As a veteran who has spent 22 years serving with an Infantry Regiment, I was excited and apprehensive about watching A Brave Face. Before I had even got near to the theatre, I was being warned of triggers that may possibly bring back ‘flashbacks’ or may restart the nightmares again from which I once suffered. Yet, as the writer of a veteran’s magazine and the founder of a veteran’s help centre, I felt it my duty to support the show and the cast of Vamos Theatre for so bravely tackling such an emotional and controversial issue as PTSD within veterans. I would also like to say at this point that A Brave Face is fantastically accurate thanks to the research and military guidance. It is an incredible piece of work, one which I recommend you all see.
My own personal story tells how I suffered from PTSD for many years without the help I needed following my service. But despite all of the attempts to try to explain how this awful illness, and it IS an illness, manifests itself within the mind, has pretty much fallen on deaf ears.
So, to watch Ryan’s story unfold in front of my eyes was very much like looking into a psychological mirror. Of course, his experiences in the show were a million miles from my own, but the resulting mental effects were very close indeed. However, they are done in a way that is only personal to Ryan, the main character. There was no chance of this show re-igniting any symptoms of the illness I had once suffered from. That’s not to say that will be the same for everyone but I believe the risks are very minimal.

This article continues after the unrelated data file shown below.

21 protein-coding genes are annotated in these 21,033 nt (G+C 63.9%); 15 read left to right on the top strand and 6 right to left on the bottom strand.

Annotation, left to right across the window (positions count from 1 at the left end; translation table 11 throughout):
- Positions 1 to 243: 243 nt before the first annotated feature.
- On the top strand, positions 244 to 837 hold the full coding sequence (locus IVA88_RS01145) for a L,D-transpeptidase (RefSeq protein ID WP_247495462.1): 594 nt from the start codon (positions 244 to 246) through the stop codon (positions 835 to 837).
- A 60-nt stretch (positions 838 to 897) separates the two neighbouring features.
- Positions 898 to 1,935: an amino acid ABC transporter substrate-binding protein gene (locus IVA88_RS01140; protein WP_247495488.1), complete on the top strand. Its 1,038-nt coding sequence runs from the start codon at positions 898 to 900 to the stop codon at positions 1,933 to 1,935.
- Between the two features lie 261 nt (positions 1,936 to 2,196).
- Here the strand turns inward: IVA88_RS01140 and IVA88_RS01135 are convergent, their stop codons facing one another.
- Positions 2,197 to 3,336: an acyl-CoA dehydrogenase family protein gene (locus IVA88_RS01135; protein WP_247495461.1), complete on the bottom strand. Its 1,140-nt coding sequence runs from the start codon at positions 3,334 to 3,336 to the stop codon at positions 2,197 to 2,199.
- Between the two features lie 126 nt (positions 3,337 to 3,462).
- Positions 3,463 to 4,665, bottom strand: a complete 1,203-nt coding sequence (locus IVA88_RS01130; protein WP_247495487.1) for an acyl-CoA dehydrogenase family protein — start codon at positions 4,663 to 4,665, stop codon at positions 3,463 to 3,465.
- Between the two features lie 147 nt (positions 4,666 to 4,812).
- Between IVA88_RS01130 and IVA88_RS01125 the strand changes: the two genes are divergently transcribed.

But the big message only hit me at the end of the show. Without ruining the end for you, the show asks many questions in its conclusion, and quite rightly so. The big one for me was ‘What happens now?’ In the words of the song ‘Where do they go when the killing ends’. I felt that this needed to be answered by a veteran who has gone through it and has come out the other side. I have heard many say PTSD can never be cured, it is just a case of managing it. I disagree. The reason for this is my own story. I look at Ryan as myself just a few short years ago and then I look at myself now. I have a wonderful family, a very settled life and a great looking future, but most importantly of all, no more PTSD symptoms. Yes, it has been a very hard and long road but with courage and with the help that is needed, we can all reach this point. I no longer have flashbacks or nightmares. In fact, my memories of my military service are now that of pride, fun and a great sense of achievement. Something every veteran should share. I know from experience that the help is not easy to come by but by watching A Brave Face, hopefully many more people will start to make enough noise to influence those who are meant to be looking after our brave men and women. Perhaps, if the right people watch this show then it just might finally hit home.
So in conclusion, at the end of the show, when you ask yourself can Ryan be helped? The answer is ‘Yes’. I am living proof of it. There is hope…
Our next Veterans' Event performance of A Brave Face is on Friday 2nd March (8pm) at Salisbury Arts Centre: find out more here